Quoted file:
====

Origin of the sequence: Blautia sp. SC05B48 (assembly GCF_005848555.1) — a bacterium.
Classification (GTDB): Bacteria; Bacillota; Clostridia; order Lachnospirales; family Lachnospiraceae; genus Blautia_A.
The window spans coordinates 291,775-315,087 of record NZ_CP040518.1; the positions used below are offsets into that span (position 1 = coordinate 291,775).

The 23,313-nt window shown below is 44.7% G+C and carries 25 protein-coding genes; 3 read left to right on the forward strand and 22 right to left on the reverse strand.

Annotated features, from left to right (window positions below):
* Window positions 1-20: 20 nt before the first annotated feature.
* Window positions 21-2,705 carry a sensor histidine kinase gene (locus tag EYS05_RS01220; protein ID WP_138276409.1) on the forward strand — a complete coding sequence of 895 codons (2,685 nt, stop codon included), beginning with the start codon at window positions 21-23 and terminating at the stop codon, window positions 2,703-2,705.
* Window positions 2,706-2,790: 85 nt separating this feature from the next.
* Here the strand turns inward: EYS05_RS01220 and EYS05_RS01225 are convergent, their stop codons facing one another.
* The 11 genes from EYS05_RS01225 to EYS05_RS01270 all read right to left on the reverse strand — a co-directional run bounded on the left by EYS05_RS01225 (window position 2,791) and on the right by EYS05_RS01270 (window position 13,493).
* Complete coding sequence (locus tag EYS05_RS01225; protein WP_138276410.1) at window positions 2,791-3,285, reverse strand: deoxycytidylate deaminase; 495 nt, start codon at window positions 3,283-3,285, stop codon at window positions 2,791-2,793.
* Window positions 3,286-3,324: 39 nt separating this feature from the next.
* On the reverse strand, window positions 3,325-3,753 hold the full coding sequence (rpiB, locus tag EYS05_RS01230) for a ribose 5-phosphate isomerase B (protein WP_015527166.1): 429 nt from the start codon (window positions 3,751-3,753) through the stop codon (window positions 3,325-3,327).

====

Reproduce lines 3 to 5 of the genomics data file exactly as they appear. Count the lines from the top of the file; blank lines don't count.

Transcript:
The window spans coordinates 291,775-315,087 of record NZ_CP040518.1; the positions used below are offsets into that span (position 1 = coordinate 291,775).

The 23,313-nt window shown below is 44.7% G+C and carries 25 protein-coding genes; 3 read left to right on the forward strand and 22 right to left on the reverse strand.

Annotated features, from left to right (window positions below):